What this comes back to is questions about the "real meaning" of Christmas. Donohue alludes to this when he asks why people have to "tippy-toe around the religious meaning of Christmas every December." For many Christians like him, there is only one meaning to Christmas: the religious meaning. The idea that there could be a nonreligious meaning to Christmas is either completely foreign to them or an outright insult to their religion.
Taking offense at a nonreligious meaning to Christmas is not an argument against it existence, though. Christmas has become as much of a cultural holiday for America overall as it is a religious holiday for Christians specifically. This cannot be denied and it cannot be changed on the contrary, the nonreligious aspects of Christmas will only grow as America becomes increasingly secular and increasing pluralist in terms of religion.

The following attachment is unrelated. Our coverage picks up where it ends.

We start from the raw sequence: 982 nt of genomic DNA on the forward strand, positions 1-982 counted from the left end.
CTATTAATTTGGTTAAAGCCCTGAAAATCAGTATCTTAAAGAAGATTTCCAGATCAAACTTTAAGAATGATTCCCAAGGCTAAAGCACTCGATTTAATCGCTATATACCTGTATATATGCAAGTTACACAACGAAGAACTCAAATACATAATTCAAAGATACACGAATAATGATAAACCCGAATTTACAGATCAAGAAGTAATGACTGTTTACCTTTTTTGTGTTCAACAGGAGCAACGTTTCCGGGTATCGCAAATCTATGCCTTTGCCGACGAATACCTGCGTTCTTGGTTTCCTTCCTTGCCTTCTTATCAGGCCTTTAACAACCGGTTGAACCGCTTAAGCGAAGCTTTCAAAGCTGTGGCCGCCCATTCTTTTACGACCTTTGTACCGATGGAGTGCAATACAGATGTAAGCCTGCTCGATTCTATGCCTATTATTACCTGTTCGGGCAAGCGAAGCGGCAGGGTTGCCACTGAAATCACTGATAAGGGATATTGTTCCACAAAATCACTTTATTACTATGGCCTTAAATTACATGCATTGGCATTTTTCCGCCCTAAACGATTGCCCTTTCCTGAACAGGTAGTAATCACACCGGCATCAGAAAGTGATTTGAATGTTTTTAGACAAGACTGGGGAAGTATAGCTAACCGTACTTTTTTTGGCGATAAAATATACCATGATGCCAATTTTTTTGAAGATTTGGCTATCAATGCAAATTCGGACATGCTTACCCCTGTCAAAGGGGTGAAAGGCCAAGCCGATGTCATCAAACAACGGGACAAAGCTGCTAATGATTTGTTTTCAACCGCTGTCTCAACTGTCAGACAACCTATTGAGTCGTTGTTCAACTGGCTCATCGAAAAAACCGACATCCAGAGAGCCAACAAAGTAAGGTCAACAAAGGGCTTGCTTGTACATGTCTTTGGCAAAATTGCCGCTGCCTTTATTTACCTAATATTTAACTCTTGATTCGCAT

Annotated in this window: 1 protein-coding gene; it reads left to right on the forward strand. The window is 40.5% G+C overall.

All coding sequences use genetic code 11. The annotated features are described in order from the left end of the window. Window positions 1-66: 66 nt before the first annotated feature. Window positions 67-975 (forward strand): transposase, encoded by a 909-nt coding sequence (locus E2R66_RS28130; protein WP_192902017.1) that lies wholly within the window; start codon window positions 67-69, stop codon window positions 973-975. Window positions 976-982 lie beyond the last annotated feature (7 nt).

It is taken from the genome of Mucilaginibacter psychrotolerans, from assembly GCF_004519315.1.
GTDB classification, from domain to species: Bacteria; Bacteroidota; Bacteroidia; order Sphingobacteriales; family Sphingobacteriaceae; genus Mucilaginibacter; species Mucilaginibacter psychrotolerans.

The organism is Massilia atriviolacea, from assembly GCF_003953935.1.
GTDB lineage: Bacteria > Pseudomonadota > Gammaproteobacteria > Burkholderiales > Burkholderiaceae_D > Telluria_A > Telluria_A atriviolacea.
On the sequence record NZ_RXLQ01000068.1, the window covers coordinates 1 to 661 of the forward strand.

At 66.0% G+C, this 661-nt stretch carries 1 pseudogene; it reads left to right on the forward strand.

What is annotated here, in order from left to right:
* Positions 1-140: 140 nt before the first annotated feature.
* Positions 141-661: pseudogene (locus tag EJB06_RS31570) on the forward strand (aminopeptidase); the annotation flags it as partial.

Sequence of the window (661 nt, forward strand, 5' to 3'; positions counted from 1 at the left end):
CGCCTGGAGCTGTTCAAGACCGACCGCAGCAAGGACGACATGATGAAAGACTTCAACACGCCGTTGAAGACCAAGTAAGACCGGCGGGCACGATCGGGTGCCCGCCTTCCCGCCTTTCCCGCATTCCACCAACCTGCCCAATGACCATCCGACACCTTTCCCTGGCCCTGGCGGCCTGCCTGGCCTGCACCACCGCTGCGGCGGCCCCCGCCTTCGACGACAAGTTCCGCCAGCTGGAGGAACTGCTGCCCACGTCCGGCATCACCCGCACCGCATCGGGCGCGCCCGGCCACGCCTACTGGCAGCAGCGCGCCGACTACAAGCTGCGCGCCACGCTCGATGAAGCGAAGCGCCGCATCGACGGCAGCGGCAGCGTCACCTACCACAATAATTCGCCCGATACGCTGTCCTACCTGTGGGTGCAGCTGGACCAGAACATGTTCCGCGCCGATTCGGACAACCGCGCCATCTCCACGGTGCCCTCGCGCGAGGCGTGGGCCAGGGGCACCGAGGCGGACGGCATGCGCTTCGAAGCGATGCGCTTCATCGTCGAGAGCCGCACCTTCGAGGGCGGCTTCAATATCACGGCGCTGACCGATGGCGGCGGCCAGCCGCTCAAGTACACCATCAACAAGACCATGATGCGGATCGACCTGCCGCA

A further problem with Donohue's position is the fact that the government doesn't have the authority to single out his religion and his religious celebrations of his religious holiday for special endorsement or promotion. It doesn't matter how many Christians there are in America or how many Christians celebrate Christmas in a religious manner having a majority who support a religious practice doesn't magically give the government the authority to endorse or finance that practice.